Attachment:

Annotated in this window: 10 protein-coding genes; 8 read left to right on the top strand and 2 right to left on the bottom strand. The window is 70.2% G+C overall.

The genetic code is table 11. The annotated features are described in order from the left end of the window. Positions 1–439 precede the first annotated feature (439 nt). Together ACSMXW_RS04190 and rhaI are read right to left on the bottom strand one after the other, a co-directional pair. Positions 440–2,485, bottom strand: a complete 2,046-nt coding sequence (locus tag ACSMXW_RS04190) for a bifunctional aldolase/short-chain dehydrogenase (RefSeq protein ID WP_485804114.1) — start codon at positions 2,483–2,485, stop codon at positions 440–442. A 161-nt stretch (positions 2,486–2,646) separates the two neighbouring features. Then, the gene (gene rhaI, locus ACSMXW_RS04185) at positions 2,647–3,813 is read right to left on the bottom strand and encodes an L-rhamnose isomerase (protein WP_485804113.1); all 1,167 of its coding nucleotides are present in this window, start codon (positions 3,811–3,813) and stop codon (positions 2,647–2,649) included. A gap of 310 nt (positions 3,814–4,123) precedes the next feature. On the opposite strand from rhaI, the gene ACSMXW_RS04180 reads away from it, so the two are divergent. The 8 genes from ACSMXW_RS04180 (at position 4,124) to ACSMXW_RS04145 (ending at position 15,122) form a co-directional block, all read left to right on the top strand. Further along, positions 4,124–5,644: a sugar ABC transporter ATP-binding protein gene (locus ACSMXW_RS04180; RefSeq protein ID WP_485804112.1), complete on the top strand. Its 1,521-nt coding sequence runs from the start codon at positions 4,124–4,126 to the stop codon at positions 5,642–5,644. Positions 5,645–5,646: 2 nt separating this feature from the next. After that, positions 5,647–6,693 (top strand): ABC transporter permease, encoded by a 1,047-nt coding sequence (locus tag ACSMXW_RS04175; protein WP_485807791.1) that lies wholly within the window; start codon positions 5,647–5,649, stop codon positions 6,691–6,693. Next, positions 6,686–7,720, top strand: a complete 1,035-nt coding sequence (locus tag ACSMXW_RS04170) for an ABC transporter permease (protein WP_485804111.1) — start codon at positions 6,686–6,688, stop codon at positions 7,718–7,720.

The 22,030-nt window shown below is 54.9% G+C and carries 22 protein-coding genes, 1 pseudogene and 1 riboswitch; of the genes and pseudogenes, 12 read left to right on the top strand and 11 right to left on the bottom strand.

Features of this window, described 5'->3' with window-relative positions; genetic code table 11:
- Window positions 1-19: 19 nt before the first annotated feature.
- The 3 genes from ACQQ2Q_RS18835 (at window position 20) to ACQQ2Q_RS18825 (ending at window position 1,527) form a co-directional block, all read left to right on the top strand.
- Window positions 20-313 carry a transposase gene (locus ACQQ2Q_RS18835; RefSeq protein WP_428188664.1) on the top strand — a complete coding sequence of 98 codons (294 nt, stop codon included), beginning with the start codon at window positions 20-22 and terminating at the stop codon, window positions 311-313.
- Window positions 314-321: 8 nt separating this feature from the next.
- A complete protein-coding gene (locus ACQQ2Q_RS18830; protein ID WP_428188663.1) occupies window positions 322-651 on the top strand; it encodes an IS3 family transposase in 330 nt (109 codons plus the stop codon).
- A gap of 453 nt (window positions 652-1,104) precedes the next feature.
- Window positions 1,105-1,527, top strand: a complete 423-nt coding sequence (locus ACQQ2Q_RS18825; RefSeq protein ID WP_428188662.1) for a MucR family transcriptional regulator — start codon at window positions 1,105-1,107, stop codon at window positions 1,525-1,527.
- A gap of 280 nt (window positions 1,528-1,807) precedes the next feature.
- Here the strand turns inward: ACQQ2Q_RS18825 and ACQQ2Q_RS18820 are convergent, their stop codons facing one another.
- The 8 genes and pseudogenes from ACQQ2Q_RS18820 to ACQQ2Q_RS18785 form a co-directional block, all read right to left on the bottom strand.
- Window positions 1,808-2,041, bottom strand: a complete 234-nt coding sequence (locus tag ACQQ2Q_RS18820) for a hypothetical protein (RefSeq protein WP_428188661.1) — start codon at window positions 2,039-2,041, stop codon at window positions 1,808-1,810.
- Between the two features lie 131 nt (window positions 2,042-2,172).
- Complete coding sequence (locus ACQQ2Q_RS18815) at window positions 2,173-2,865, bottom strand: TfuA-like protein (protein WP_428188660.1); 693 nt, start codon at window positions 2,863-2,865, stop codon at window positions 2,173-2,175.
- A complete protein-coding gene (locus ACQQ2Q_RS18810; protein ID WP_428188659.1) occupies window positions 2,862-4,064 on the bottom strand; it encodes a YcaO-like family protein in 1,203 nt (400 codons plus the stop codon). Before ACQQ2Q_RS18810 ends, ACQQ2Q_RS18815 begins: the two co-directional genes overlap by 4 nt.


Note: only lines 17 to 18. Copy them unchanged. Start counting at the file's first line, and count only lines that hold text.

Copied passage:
- Complete coding sequence (locus ACQQ2Q_RS18815) at window positions 2,173-2,865, bottom strand: TfuA-like protein (protein WP_428188660.1); 693 nt, start codon at window positions 2,863-2,865, stop codon at window positions 2,173-2,175.
- A complete protein-coding gene (locus ACQQ2Q_RS18810; protein ID WP_428188659.1) occupies window positions 2,862-4,064 on the bottom strand; it encodes a YcaO-like family protein in 1,203 nt (400 codons plus the stop codon). Before ACQQ2Q_RS18810 ends, ACQQ2Q_RS18815 begins: the two co-directional genes overlap by 4 nt.